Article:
Larry Parr, ONZM, has produced many classic New Zealand films, including Sleeping Dogs and Came a Hot Friday. After launching film and music company Mirage, he made his first foray into movie directing with A Soldier's Tale. After three years as Māori Television's Head of Programming, Parr became television manager then chief executive at Te Māngai Pāho, the organisation which funds Māori radio and TV.
Composer Stephen McCurdy's screen music has crossed the gamut — from jazz, chamber pieces, rock, and pop, to the faux Peggy Lee song which opened each episode of 80s soap Gloss. McCurdy won NZ Film Awards for his scores to Came a Hot Friday and The End of the Golden Weather.
Finola Dwyer, ONZM, began as an editor. After cutting Country Calendar and movie Trial Run, she was encouraged by Larry Parr to become a producer. Three films and a number of TV programmes later, Dwyer began her producing career anew in London in the early 90s. Her work in England stretches from acclaimed Beatles feature Backbeat to Oscar-nominated dramas An Education and Brooklyn.
Julian Arahanga shot into the public eye in 1994's Once Were Warriors, playing the son who becomes a gang-member. He followed it with a starring role in cross-cultural romance Broken English. Since then Arahanga has continued a prolific career working in front of, and increasingly behind the camera - including as producer and director on Māori Television series Songs from the Inside.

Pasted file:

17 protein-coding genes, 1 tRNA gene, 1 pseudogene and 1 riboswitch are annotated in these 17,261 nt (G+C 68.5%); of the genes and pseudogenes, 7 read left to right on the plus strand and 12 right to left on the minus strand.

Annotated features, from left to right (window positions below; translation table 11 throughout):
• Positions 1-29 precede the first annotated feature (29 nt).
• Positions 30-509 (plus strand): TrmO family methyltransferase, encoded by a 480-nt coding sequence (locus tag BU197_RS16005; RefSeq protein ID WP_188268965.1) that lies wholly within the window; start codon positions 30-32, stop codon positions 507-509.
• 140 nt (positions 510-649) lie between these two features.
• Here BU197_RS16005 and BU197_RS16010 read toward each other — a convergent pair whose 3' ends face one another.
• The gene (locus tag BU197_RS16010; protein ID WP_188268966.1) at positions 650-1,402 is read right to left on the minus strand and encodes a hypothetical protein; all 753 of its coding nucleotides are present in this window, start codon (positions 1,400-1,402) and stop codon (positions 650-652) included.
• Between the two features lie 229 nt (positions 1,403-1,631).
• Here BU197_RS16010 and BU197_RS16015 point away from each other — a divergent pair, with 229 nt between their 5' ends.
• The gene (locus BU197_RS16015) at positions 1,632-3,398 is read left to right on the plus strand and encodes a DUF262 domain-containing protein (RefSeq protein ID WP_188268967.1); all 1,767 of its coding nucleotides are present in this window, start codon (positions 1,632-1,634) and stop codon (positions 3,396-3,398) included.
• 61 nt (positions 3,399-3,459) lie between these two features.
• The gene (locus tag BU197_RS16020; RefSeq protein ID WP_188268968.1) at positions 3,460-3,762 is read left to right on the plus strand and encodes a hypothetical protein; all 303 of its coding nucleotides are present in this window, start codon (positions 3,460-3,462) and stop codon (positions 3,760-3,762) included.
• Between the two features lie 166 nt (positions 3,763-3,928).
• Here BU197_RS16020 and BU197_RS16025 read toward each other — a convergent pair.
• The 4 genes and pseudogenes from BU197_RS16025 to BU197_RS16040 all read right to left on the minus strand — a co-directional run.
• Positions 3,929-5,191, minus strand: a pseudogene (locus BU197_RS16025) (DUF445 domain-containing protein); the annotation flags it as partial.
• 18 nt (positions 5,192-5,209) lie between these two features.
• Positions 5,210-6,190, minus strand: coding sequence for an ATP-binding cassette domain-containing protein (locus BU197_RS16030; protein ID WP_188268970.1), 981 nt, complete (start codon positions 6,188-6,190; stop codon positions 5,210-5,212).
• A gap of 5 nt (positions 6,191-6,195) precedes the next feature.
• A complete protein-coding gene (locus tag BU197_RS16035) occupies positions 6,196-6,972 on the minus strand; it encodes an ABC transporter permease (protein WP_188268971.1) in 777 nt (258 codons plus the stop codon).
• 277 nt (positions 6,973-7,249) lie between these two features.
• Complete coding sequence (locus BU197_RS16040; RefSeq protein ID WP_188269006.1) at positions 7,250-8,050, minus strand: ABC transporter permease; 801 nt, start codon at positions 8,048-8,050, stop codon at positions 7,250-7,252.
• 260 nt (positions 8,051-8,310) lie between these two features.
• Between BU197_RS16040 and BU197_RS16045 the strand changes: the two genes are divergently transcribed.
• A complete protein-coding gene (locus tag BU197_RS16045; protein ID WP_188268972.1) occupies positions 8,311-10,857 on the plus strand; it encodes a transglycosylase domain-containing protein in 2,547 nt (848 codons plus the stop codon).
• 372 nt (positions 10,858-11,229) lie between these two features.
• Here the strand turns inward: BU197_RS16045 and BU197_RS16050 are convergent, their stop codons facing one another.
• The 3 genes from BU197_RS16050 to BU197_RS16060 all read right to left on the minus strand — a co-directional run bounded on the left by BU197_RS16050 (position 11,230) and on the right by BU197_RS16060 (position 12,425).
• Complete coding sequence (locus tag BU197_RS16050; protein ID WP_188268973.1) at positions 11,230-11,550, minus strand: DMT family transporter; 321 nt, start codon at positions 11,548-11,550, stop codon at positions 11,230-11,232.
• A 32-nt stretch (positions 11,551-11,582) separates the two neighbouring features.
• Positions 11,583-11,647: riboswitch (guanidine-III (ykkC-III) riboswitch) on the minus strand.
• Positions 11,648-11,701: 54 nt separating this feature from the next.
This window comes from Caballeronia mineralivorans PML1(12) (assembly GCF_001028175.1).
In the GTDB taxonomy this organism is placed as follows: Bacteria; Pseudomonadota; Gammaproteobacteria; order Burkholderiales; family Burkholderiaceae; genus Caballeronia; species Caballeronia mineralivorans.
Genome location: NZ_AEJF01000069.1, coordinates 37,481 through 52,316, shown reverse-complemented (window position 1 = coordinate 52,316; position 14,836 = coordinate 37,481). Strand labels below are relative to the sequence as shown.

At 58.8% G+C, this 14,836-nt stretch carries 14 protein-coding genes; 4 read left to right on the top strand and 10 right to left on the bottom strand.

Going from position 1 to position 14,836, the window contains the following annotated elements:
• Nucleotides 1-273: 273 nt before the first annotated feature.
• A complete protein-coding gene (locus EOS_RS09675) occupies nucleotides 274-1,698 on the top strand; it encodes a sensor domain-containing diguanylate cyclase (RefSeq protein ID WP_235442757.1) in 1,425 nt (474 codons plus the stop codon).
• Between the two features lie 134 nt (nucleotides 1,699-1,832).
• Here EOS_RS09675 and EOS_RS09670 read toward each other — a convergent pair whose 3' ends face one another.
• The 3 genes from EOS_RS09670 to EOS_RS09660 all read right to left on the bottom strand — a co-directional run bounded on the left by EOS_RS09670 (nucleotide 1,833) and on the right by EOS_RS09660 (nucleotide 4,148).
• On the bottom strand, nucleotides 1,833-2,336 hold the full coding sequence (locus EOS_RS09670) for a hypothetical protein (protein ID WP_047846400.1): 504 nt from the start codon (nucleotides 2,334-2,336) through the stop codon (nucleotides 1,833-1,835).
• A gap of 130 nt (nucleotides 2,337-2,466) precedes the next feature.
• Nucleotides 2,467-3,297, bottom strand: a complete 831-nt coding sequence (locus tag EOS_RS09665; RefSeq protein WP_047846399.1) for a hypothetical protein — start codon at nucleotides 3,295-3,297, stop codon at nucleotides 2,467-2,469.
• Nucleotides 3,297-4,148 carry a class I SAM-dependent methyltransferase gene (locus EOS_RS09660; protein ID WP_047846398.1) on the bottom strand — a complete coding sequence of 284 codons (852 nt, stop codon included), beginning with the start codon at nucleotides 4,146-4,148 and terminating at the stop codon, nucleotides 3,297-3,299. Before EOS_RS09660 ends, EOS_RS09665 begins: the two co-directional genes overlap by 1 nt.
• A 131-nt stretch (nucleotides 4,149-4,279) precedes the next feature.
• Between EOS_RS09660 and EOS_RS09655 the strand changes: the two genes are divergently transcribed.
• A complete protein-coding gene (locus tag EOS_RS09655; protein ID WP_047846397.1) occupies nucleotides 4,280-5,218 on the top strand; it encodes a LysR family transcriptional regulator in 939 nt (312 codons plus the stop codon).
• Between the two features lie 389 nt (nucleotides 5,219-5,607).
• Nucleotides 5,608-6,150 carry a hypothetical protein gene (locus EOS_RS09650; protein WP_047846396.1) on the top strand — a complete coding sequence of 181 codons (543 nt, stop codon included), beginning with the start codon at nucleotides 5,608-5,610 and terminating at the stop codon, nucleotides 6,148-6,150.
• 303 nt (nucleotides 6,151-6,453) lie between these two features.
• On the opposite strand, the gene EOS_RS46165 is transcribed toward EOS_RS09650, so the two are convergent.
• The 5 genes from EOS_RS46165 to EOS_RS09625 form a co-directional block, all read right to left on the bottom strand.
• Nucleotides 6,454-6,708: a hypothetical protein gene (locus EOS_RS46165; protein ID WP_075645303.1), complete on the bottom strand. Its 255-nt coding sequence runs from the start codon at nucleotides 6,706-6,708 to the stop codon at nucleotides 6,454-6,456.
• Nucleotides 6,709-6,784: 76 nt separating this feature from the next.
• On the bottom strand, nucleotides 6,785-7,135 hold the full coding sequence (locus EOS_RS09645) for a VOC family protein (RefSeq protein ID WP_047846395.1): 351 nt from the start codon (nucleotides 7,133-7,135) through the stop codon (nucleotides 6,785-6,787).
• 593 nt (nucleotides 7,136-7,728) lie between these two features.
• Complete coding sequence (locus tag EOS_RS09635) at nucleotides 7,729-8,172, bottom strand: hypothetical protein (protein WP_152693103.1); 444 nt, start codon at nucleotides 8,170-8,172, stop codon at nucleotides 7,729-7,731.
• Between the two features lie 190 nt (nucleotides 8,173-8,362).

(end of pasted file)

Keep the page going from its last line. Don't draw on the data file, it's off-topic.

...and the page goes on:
Maurice Gee, who was named an Arts Foundation icon in 2003, is one of New Zealand's most acclaimed writers. His work for the screen includes creating 80s kidult series The Fire-Raiser and The Champion. Gee's novels have also inspired a number of adaptations, notably classic sci-fi series Under the Mountain and movie In My Father's Den.
With his 1973 book Tangi, Witi Ihimaera became the first Māori to publish both a novel and a book of short stories. Later his book The Whale Rider inspired a feature film which won international acclaim, and became one of the highest grossing 'foreign' titles released internationally in 2003. Ihimaera's work has also seen a number of television adaptations, including landmark big city tale Big Brother, Little Sister.
Vanessa Alexander attracted attention as a rookie director with her low-budget feature Magik and Rose. Since then she has compiled an impressive list of achievements as a producer (Being Eve, Cargo), director (the opening episodes of Outrageous Fortune and Agent Anna) writer (Love Child), script editor, and lecturer. These days Alexander works in Australian television.
Tangata Whenua, A State of Siege, Utu, Smash Palace, The Quiet Earth, Illustrious Energy...The resume of soundman turned producer Don Reynolds covers the modern renaissance of New Zealand film. After starting his own sound companies, Reynolds has gone on to production roles in New Zealand, Australia, Canada and the United Kingdom.
Barrie Everard was a significant Kiwi player in the business of movies over four decades. After distributing films in a highly competitive market, he founded the Berkeley Cinema chain. Everard produced adventure movie The Leading Edge (1987) and executive produced Never Say Die. He was the first exhibitor/ distributor to sit on the board of the NZ Film Commission, and was chair from 2002 to 2006. He died on 14 November 2016.
Alun Bollinger, MNZM, has been crafting the slanting southern light onto film and other formats, for almost 40 years. He is arguably New Zealand's premier cinematographer; images framed by Bollinger's camera include some of the most indelible memories to come from iconic films like Goodbye Pork Pie, Vigil and Heavenly Creatures.